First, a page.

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Moles and Other Lesions

Moles are pigmented spots on the skin formed from clusters of melanocytes.  Moles may be acquired or congenital.


  • Acquired nevi appear during childhood or adulthood
  • Congenital nevi are present at birth


Some skin lesions may resemble melanoma but are in actuality noncancerous growths. When you see new growths, or old ones start to change, it's time to look at them more closely. By becoming familiar with your own skin lesions, you will be better able to tell those that are normal growths and those that need to be seen by your doctor. 

About Moles 

  • Definition: The medical term for a mole is melanocytic nevus. The term "nevus" is a medical term that means a collection of the same kind of cell. A melanocytic nevus, as the name suggests, means a collection of melanocytes. Because melanocytic nevi are by far the most common nevi seen or examined, doctors will often drop the word "melanocytic" and just refer to them as "nevus". The word "nevus" is the Latin word for "birthmark".
  • Shape: Moles may be flat or raised, round or oval, and are smaller than 6 millimeters, or 1/4 inch, in diameter, like the width of a pencil eraser. The borders are usually smooth and have a defined outline.
  • Color: Moles can be pink flesh tones to dark brown or black. Ordinary moles are usually a uniform brown, tan, or flesh-colored spot.

  • Number of moles: This is determined by one's genes and is based on the amount of sun exposure.

Changes in Moles 

  • The first sign of melanoma is sometimes a change in the size, shape, or color of an existing mole or the appearance of a new mole.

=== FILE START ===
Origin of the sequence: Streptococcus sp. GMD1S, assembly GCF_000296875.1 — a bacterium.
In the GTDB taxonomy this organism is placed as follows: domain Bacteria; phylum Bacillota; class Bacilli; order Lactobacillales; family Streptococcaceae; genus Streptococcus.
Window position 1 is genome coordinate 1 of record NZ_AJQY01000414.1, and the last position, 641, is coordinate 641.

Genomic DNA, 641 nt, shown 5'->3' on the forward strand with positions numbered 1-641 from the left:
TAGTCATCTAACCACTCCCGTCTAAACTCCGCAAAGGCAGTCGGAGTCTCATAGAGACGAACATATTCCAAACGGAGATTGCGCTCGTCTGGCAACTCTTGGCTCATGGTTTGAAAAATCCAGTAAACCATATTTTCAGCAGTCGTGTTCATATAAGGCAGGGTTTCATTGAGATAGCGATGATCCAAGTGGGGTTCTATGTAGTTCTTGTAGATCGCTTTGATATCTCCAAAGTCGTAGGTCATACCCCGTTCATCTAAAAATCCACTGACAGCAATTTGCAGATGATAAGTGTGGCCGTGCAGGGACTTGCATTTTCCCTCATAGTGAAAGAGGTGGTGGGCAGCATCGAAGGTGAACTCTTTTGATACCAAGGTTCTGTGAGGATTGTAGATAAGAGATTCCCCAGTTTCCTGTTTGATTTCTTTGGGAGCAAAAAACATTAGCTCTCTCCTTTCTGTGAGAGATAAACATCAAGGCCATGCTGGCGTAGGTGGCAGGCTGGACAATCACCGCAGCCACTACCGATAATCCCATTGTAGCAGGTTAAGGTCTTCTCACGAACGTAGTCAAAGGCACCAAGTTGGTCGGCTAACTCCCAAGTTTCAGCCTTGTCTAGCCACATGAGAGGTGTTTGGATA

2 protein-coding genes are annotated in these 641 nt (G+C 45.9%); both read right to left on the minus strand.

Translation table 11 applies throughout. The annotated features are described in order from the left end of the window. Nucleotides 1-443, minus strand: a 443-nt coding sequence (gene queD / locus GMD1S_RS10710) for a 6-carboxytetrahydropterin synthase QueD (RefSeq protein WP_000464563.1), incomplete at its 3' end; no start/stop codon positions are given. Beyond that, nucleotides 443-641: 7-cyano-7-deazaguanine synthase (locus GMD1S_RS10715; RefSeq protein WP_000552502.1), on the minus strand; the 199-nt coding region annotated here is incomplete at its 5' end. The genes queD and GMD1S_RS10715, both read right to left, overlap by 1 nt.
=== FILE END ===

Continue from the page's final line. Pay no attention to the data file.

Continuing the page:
• Usually, moles don't change in size, shape, and color from year to year.
  • Even though most people think that melanomas arise from pre-existing moles, many melanomas arise in "normal" skin, where there was no previous mole.  

  • If you notice changes in a mole or a new mole, contact your doctor for a medical evaluation.
  • Moles may emerge anywhere on the skin, either singly or in groups. Several moles may appear on the skin at the same time, especially in areas that have been exposed to the sun. Moles may darken following sun exposure or during pregnancy.

  • During adulthood, they often lose their pigmentation, and they may even seem to disappear in old age. Most moles will follow a pattern of aging over the course of an individual's life. As moles "age" they commonly will slowly "raise up" so they can be felt, and over years to decades very slowly lose their color. They eventually become very soft and turn the same color as the rest of the skin. For this reason, some elderly appear to have no moles, when in fact their moles have gone through this normal life cycle called "senescence", and are not noticeable unless one looks carefully. 
  • Remember, these normal changes occur VERY slowly, while changes in moles that make one concerned about possible melanoma occur quickly; in the order of weeks to months. 
  • If you ever have a question about a change in a mole, do not brush it off. Always see a physician who can look at it with you.


For more information on moles click here.



Consult a doctor immediately if you notice a change in any of your moles or a new mole.


  • Most skin lesions are harmless and normal and remain the same throughout our lives.

  • Moles are also called melanocytic nevi. They are the result of an increased number of pigment cells (melanocytes) in close proximity to one another.

  • Once a mole has developed, its size, shape, and color tend to change little from year to year.

  • Melanoma can arise from a pre-existing mole or a new mole that develops in adulthood.